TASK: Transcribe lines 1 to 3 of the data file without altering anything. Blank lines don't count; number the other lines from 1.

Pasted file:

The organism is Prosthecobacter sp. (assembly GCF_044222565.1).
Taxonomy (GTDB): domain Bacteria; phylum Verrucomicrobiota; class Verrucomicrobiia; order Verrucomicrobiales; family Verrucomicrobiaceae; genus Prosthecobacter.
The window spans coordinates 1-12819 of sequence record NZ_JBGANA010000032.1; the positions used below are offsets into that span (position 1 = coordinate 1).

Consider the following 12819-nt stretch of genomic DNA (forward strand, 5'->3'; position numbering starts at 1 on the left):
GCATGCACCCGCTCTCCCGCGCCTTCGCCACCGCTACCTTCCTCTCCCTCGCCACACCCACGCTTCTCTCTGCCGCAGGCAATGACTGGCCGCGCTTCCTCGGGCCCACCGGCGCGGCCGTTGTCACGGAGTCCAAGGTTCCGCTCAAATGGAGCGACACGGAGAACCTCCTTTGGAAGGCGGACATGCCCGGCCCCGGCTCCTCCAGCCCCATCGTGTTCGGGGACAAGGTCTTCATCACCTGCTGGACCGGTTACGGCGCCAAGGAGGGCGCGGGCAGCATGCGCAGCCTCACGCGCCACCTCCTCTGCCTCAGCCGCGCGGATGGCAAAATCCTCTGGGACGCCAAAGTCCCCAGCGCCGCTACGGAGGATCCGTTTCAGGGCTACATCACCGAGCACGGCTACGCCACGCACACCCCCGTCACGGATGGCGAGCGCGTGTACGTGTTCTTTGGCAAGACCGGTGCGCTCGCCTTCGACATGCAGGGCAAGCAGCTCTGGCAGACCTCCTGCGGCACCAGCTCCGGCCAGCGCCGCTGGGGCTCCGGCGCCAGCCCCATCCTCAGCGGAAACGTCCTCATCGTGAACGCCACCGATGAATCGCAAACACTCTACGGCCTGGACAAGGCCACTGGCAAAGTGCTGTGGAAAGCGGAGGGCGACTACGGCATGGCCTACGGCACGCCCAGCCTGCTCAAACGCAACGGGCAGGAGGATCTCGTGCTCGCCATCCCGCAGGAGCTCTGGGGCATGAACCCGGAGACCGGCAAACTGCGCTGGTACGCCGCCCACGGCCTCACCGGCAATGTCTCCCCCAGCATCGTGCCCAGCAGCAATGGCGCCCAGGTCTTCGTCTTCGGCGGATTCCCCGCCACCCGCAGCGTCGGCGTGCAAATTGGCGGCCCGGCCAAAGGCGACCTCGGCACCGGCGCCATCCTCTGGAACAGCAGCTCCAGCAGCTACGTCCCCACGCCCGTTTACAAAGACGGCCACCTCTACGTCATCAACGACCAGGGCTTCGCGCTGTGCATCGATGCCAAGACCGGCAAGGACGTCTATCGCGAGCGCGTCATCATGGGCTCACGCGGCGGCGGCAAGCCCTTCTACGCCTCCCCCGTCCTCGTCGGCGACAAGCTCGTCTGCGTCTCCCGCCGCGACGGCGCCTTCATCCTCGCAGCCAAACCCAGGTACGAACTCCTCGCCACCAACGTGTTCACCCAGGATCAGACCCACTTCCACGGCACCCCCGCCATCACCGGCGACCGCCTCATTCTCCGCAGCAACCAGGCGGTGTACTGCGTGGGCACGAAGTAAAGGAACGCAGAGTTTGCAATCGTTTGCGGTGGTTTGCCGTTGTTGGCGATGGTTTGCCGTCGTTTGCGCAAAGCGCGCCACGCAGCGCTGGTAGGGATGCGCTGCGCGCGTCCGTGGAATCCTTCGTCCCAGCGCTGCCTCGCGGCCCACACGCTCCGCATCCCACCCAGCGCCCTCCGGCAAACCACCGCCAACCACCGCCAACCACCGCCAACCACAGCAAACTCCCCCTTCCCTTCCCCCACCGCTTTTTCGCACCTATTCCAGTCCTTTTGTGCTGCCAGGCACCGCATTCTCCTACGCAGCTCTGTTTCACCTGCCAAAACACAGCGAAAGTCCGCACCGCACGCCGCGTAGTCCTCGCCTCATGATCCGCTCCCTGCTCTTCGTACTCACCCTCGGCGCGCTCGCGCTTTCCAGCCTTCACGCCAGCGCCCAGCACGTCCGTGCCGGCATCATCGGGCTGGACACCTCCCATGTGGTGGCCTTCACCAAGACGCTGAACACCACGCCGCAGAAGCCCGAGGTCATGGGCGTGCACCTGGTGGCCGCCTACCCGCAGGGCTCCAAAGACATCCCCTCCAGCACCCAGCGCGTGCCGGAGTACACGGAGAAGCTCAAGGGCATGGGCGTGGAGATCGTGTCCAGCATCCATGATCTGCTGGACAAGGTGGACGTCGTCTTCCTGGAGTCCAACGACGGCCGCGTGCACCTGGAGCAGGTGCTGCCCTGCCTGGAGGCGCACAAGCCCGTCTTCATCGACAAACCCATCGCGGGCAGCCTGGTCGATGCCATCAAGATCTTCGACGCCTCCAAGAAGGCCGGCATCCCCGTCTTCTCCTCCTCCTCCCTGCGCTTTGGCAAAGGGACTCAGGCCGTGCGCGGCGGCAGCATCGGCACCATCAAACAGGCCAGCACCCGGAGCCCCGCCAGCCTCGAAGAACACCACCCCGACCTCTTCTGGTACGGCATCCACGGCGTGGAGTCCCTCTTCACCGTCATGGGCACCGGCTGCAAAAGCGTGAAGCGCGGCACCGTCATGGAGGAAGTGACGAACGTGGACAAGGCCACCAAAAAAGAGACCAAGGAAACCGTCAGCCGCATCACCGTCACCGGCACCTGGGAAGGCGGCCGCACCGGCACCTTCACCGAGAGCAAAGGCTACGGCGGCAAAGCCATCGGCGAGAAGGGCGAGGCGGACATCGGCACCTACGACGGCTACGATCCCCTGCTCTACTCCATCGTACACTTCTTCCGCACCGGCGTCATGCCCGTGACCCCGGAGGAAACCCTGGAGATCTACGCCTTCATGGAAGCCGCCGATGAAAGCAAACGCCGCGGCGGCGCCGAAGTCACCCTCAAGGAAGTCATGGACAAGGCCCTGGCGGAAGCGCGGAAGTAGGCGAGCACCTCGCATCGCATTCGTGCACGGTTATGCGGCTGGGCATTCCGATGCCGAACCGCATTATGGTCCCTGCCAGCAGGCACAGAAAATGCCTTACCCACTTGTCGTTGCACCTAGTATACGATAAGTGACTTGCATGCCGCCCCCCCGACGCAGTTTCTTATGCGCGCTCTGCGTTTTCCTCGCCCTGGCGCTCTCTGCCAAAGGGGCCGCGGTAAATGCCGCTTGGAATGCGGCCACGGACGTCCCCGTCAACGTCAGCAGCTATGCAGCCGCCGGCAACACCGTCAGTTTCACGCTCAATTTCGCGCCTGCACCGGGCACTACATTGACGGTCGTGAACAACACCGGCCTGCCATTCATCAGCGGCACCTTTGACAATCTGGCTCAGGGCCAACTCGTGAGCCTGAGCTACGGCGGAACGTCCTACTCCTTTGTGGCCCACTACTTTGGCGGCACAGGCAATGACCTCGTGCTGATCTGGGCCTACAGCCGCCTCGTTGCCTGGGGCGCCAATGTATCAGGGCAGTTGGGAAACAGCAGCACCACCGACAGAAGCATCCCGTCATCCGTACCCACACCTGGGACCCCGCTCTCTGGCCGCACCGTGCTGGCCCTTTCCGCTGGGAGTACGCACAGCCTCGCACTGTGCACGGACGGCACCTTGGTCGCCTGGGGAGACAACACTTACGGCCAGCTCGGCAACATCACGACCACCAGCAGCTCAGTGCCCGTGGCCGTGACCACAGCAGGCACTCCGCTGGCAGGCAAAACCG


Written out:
The organism is Prosthecobacter sp. (assembly GCF_044222565.1).
Taxonomy (GTDB): domain Bacteria; phylum Verrucomicrobiota; class Verrucomicrobiia; order Verrucomicrobiales; family Verrucomicrobiaceae; genus Prosthecobacter.
The window spans coordinates 1-12819 of sequence record NZ_JBGANA010000032.1; the positions used below are offsets into that span (position 1 = coordinate 1).